After 57 years as publisher of the Bay State Banner, it is time for me to step down. I launched the Banner in 1965 with a Roxbury classmate, Otis Gates, after President Lyndon Johnson signed the 1964 Civil Rights Act. We believed that a federal law against racial discrimination in employment, education and places of public accommodation substantially expanded economic opportunities for Blacks, but an effective communications medium was essential to facilitate social change.
Indeed, the Banner’s participation was essential for success, but its survival in Boston’s competitive environment was often questionable. However, competent and committed staff emerged to solve problems. Brian O’Connor became the Banner’s best managing editor and Sandra Casagrand became an effective co-publisher with special attention to marketing. And there were many other members of the staff that enabled the Banner to publish a high-quality weekly.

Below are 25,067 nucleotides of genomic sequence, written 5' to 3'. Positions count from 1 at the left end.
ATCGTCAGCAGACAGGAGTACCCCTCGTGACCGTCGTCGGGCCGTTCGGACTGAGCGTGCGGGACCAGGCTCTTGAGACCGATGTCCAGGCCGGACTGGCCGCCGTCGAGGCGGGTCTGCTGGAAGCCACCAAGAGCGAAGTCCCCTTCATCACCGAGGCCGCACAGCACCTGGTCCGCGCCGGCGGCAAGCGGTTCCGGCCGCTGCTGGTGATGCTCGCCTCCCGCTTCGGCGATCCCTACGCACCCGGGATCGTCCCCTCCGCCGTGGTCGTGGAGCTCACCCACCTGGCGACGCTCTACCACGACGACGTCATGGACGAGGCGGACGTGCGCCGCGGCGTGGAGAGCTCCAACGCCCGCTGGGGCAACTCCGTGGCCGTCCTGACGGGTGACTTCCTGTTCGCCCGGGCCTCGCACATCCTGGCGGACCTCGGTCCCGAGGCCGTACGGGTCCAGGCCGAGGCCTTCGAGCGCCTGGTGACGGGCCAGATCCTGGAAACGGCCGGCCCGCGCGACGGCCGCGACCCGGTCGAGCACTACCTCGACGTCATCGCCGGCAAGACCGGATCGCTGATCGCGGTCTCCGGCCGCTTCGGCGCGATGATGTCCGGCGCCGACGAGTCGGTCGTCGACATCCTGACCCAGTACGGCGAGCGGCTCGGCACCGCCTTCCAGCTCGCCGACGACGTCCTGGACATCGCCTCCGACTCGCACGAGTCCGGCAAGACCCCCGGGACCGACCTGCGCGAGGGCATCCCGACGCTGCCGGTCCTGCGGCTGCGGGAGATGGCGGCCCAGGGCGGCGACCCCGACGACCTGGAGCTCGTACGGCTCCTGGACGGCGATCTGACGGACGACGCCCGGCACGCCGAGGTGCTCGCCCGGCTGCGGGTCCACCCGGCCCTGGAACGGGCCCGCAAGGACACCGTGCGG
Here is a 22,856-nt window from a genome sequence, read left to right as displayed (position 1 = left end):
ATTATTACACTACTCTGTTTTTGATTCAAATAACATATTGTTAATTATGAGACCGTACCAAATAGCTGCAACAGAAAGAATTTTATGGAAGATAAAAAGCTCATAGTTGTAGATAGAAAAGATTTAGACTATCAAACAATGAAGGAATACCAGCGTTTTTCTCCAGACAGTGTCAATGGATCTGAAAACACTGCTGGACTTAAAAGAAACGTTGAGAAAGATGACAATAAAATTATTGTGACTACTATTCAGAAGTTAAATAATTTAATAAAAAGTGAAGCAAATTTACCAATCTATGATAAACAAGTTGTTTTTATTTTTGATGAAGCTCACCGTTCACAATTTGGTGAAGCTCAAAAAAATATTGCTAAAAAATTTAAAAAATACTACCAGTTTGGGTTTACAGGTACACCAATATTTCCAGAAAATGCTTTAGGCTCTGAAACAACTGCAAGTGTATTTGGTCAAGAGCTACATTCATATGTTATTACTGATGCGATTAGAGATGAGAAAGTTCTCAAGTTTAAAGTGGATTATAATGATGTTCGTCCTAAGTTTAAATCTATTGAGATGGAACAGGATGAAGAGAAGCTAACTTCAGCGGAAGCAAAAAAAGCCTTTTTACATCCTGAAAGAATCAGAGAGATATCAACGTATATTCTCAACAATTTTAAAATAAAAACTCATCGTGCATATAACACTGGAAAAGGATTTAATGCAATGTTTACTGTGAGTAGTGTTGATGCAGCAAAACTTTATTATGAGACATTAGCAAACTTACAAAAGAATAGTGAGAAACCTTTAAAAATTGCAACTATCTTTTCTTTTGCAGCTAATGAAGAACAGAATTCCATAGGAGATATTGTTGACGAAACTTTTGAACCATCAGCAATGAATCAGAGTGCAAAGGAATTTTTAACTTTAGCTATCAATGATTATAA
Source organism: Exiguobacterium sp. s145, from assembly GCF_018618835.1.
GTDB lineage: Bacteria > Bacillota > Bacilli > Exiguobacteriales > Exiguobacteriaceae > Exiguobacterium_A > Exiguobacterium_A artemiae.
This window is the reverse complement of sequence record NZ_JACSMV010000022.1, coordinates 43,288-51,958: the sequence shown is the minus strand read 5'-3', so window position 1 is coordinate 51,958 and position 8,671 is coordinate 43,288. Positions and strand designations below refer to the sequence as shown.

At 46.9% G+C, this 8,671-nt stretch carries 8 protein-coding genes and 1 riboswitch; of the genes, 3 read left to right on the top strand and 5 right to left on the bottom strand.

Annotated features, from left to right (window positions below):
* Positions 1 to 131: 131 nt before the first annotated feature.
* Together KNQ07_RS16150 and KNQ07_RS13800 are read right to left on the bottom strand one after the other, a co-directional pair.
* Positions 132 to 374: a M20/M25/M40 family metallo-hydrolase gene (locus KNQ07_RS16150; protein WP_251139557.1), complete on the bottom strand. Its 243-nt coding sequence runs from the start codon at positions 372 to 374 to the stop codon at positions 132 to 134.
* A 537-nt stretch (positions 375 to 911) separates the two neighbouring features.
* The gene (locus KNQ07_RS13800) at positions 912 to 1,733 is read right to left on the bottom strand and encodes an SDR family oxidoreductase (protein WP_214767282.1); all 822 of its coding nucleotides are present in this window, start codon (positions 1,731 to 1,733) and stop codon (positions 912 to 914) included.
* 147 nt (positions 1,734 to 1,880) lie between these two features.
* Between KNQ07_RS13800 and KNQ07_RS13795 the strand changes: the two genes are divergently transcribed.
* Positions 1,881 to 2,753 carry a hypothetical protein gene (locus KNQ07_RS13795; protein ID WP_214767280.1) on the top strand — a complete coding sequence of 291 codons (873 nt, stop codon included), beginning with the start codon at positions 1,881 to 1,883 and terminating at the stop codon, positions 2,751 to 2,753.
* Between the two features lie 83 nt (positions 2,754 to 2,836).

In compliance with the 1964 Civil Rights Act and my personal profound commitment to racial equality, the Banner has never discriminated in the employment of staff because of race, religion, gender or sexual orientation. So now we hand over the Bay State Banner to a new administration. We anticipate that in service to the community, they will embellish the solid reputation of the Banner that has required 57 years of effort to develop.